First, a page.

Kansas forward Mitch Lightfoot making the most of redshirt season
Ten games into redshirting his fourth season at Kansas because of his desire to find a greater role in the future, KU forward Mitch Lightfoot has remained a key part of the Kansas basketball program.
In addition to providing leadership, encouragement and tidbits of advice to his younger teammates, Lightfoot suits up with the red squad during practices and tries his best to prepare his teammates for the next opponent.
“It’s been good,” the KU senior said of the first 10 games of his redshirt season before Tuesday’s holiday shopping outing at Walmart in Lawrence. “I’ve been grinding, getting better. I’m playing my best ball right now, so I’m just excited for the rest of this year, excited to see how the guys perform and excited to be a part of this team.”
Called by coaches the type of player who would have a Jayhawk fly out of his chest if you cut him open, Lightfoot admits that game nights have been the toughest part of embracing his new role.
Almost always the first Jayhawk onto the floor for pregame shoot-around throughout his career, Lightfoot still holds that distinction. This season, however, that marks the only time that he’s in uniform.
“That sucks,” he said. “Going out there and seeing all them go out there and get ready to play and then you’re changing into street clothes in the locker room, it sucks. But at the same time it’s going to be worth it. These guys are doing a great job right now so I’m pretty proud of them.”
Despite not logging any minutes, Lightfoot has found a way to make the most of the season so far. In some ways, he said his decision to redshirt the 2019-20 season, thus preserving his final year of eligibility for the 2020-21 campaign, has allowed him to reach a new level of understanding about the game he loves.
“It’s nice to be able to take a step back and really go over the scouting report,” he said. “I go over scouting report more now than I felt like I did even when I was playing just because I get to learn from the guys I’m playing in practice and show them how to guard (their opponents) and how they play and things like that. I’m giving it my all and hopefully that helps them.”
After considering the move during each of the past two offseasons, Lightfoot finally made the decision to redshirt just before the start of the 2019-20 season. The biggest reason was the presence of three bigger bodies in the KU front court in Udoka Azubuike, Silvio De Sousa and David McCormack.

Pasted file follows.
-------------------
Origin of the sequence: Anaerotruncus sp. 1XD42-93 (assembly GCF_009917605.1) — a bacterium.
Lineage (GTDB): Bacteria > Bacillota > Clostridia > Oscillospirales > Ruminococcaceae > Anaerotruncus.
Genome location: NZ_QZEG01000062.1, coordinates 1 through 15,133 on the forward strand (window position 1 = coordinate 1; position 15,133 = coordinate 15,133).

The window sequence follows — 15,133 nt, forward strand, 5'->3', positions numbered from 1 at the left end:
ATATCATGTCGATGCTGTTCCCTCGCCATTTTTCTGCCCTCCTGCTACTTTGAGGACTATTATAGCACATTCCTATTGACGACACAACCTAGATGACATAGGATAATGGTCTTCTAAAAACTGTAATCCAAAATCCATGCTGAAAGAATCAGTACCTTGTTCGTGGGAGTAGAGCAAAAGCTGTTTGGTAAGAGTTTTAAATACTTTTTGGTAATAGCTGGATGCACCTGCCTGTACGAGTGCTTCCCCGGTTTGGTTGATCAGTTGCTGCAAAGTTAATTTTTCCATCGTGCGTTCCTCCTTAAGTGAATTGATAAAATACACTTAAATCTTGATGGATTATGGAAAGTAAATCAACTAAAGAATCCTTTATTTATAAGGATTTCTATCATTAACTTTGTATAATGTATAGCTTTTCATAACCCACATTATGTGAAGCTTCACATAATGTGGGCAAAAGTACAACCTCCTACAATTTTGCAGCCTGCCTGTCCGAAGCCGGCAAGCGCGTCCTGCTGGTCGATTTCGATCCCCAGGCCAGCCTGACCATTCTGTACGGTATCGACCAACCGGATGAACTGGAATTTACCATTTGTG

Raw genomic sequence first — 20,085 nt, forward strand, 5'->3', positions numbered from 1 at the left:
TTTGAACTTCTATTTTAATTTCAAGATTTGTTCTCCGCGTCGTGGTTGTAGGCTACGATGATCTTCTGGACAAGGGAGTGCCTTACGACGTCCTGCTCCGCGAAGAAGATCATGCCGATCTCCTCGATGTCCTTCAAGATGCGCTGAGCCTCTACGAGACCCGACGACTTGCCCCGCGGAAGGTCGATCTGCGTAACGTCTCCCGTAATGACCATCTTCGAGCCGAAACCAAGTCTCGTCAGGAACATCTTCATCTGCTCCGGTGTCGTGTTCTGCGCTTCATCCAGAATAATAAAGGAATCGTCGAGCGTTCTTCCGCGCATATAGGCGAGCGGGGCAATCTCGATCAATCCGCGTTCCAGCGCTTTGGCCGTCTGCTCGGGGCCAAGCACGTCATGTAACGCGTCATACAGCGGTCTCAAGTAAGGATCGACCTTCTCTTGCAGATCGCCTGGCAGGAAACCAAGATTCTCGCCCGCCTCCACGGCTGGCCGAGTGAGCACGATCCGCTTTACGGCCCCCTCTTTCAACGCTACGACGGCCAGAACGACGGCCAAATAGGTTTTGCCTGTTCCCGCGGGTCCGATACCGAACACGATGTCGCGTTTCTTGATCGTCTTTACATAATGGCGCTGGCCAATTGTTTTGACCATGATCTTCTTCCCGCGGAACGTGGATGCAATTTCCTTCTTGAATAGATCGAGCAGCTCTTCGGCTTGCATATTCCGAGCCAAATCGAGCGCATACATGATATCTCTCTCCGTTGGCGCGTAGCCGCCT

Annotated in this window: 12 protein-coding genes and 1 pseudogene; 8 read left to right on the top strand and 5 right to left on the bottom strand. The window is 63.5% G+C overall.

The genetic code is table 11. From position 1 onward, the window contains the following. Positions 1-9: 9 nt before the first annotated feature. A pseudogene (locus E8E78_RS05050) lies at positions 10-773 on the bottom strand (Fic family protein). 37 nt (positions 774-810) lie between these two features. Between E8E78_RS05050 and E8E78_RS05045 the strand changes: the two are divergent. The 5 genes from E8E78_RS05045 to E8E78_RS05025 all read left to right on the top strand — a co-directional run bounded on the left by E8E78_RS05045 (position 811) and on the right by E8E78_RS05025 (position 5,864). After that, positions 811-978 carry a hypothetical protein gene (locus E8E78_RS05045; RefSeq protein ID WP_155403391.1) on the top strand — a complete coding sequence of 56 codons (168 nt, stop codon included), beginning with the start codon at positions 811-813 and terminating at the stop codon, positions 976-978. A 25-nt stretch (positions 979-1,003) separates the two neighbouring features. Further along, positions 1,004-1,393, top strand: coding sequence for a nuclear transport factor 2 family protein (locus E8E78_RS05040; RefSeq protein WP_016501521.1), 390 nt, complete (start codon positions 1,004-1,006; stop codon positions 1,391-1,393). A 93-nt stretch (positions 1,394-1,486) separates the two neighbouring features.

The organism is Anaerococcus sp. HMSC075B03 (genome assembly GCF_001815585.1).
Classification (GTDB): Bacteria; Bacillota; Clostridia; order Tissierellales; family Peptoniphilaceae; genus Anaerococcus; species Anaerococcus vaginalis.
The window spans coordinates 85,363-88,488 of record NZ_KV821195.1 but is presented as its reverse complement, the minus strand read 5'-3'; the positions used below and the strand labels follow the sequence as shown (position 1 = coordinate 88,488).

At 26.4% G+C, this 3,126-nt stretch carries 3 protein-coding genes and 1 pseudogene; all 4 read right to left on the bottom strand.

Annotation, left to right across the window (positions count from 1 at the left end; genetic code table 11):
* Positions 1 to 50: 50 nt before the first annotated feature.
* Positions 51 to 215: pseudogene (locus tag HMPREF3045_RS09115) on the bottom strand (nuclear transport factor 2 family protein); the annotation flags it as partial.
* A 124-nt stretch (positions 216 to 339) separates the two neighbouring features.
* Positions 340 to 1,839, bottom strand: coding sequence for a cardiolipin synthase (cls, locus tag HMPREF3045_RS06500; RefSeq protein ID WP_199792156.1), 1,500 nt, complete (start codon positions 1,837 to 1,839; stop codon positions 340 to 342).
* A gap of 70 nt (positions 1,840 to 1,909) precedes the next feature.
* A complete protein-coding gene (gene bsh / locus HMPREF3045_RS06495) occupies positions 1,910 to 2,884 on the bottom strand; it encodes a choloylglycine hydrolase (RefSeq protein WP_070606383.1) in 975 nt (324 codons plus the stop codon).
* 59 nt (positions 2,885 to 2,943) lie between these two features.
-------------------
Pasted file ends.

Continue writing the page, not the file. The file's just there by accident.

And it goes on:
At the time of his decision, many believed that Kansas would spend most of the season playing with two big men on the floor. And while that has been true for chunks of each game — including at the opening tip in all 10 thus far — KU coach Bill Self has elected to play small a lot more than people expected, limiting the opportunities for KU’s big men to impact the game.
De Sousa and McCormack are both averaging fewer than 17 minutes per game and De Sousa has played single-digit minutes in half of KU’s games to date.
With those figures providing a strong case that Lightfoot made a sound decision, the senior from Gilbert, Ariz., who has played in 95 career games with the Jayhawks said this week that he was comfortable with his decision and making the most of whatever opportunities he does get to help his team.
“Honestly, it’s about what I thought it would be,” he said. “I’ve got a little experience so I try to give them some tips and pointers and they all do a great job. I’m really proud to be a part of this team.”
Lightfoot has been on the bench for every game, traveled to Maui with the team in November and will be there on Saturday, in Philadelphia, when the top-ranked Jayhawks (9-1) take on No. 18 Villanova (8-2) at Wells Fargo Center.